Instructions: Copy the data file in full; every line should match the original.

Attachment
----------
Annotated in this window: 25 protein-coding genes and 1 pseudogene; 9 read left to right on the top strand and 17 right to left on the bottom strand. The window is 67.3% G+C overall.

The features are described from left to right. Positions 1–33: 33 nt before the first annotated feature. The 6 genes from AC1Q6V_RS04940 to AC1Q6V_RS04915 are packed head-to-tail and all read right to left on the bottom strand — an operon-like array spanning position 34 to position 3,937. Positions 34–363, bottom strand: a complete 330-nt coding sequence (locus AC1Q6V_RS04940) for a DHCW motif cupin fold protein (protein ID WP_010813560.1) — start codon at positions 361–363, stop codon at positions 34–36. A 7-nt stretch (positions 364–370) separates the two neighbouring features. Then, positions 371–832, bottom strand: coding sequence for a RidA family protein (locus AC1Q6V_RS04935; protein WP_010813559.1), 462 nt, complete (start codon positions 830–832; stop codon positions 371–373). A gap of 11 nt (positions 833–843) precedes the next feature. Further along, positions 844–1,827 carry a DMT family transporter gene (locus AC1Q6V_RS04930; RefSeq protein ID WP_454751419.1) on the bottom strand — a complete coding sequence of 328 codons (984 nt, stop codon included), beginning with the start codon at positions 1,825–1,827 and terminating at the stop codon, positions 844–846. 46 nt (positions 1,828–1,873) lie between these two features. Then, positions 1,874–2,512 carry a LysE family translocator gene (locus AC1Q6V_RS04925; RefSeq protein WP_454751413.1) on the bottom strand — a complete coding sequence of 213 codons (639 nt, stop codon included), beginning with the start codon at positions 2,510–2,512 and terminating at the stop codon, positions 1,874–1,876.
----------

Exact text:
Annotated in this window: 25 protein-coding genes and 1 pseudogene; 9 read left to right on the top strand and 17 right to left on the bottom strand. The window is 67.3% G+C overall.

The features are described from left to right. Positions 1–33: 33 nt before the first annotated feature. The 6 genes from AC1Q6V_RS04940 to AC1Q6V_RS04915 are packed head-to-tail and all read right to left on the bottom strand — an operon-like array spanning position 34 to position 3,937. Positions 34–363, bottom strand: a complete 330-nt coding sequence (locus AC1Q6V_RS04940) for a DHCW motif cupin fold protein (protein ID WP_010813560.1) — start codon at positions 361–363, stop codon at positions 34–36. A 7-nt stretch (positions 364–370) separates the two neighbouring features. Then, positions 371–832, bottom strand: coding sequence for a RidA family protein (locus AC1Q6V_RS04935; protein WP_010813559.1), 462 nt, complete (start codon positions 830–832; stop codon positions 371–373). A gap of 11 nt (positions 833–843) precedes the next feature. Further along, positions 844–1,827 carry a DMT family transporter gene (locus AC1Q6V_RS04930; RefSeq protein ID WP_454751419.1) on the bottom strand — a complete coding sequence of 328 codons (984 nt, stop codon included), beginning with the start codon at positions 1,825–1,827 and terminating at the stop codon, positions 844–846. 46 nt (positions 1,828–1,873) lie between these two features. Then, positions 1,874–2,512 carry a LysE family translocator gene (locus AC1Q6V_RS04925; RefSeq protein WP_454751413.1) on the bottom strand — a complete coding sequence of 213 codons (639 nt, stop codon included), beginning with the start codon at positions 2,510–2,512 and terminating at the stop codon, positions 1,874–1,876.